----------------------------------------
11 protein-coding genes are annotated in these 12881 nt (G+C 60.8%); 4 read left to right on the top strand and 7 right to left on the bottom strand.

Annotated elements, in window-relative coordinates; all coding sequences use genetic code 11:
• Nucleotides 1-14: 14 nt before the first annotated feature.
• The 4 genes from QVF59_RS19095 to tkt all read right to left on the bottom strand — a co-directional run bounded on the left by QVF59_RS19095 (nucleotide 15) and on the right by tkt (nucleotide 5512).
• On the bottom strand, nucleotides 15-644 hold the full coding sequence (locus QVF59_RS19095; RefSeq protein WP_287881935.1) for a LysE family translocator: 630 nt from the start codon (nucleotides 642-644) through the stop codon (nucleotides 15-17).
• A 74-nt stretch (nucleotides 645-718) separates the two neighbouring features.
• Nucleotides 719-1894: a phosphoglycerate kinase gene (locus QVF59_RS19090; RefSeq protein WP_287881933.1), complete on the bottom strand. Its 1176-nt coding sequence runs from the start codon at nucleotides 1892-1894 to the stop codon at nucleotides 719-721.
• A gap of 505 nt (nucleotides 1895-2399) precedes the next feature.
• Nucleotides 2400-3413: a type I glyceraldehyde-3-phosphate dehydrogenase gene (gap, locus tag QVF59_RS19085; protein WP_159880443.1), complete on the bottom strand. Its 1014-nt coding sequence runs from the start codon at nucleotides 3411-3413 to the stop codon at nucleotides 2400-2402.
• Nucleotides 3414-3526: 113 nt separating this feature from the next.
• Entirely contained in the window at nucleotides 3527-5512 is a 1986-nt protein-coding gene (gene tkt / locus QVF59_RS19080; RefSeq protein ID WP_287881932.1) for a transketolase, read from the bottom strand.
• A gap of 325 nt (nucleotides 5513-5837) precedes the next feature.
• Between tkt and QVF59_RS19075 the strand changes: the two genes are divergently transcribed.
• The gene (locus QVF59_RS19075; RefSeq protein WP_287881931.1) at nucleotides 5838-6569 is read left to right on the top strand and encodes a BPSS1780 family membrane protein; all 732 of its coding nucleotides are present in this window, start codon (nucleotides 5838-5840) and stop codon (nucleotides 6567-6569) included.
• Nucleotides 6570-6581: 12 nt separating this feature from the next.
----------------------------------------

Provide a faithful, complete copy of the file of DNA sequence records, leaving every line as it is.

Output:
11 protein-coding genes are annotated in these 12881 nt (G+C 60.8%); 4 read left to right on the top strand and 7 right to left on the bottom strand.

Annotated elements, in window-relative coordinates; all coding sequences use genetic code 11:
• Nucleotides 1-14: 14 nt before the first annotated feature.
• The 4 genes from QVF59_RS19095 to tkt all read right to left on the bottom strand — a co-directional run bounded on the left by QVF59_RS19095 (nucleotide 15) and on the right by tkt (nucleotide 5512).
• On the bottom strand, nucleotides 15-644 hold the full coding sequence (locus QVF59_RS19095; RefSeq protein WP_287881935.1) for a LysE family translocator: 630 nt from the start codon (nucleotides 642-644) through the stop codon (nucleotides 15-17).
• A 74-nt stretch (nucleotides 645-718) separates the two neighbouring features.
• Nucleotides 719-1894: a phosphoglycerate kinase gene (locus QVF59_RS19090; RefSeq protein WP_287881933.1), complete on the bottom strand. Its 1176-nt coding sequence runs from the start codon at nucleotides 1892-1894 to the stop codon at nucleotides 719-721.
• A gap of 505 nt (nucleotides 1895-2399) precedes the next feature.
• Nucleotides 2400-3413: a type I glyceraldehyde-3-phosphate dehydrogenase gene (gap, locus tag QVF59_RS19085; protein WP_159880443.1), complete on the bottom strand. Its 1014-nt coding sequence runs from the start codon at nucleotides 3411-3413 to the stop codon at nucleotides 2400-2402.
• Nucleotides 3414-3526: 113 nt separating this feature from the next.
• Entirely contained in the window at nucleotides 3527-5512 is a 1986-nt protein-coding gene (gene tkt / locus QVF59_RS19080; RefSeq protein ID WP_287881932.1) for a transketolase, read from the bottom strand.
• A gap of 325 nt (nucleotides 5513-5837) precedes the next feature.
• Between tkt and QVF59_RS19075 the strand changes: the two genes are divergently transcribed.
• The gene (locus QVF59_RS19075; RefSeq protein WP_287881931.1) at nucleotides 5838-6569 is read left to right on the top strand and encodes a BPSS1780 family membrane protein; all 732 of its coding nucleotides are present in this window, start codon (nucleotides 5838-5840) and stop codon (nucleotides 6567-6569) included.
• Nucleotides 6570-6581: 12 nt separating this feature from the next.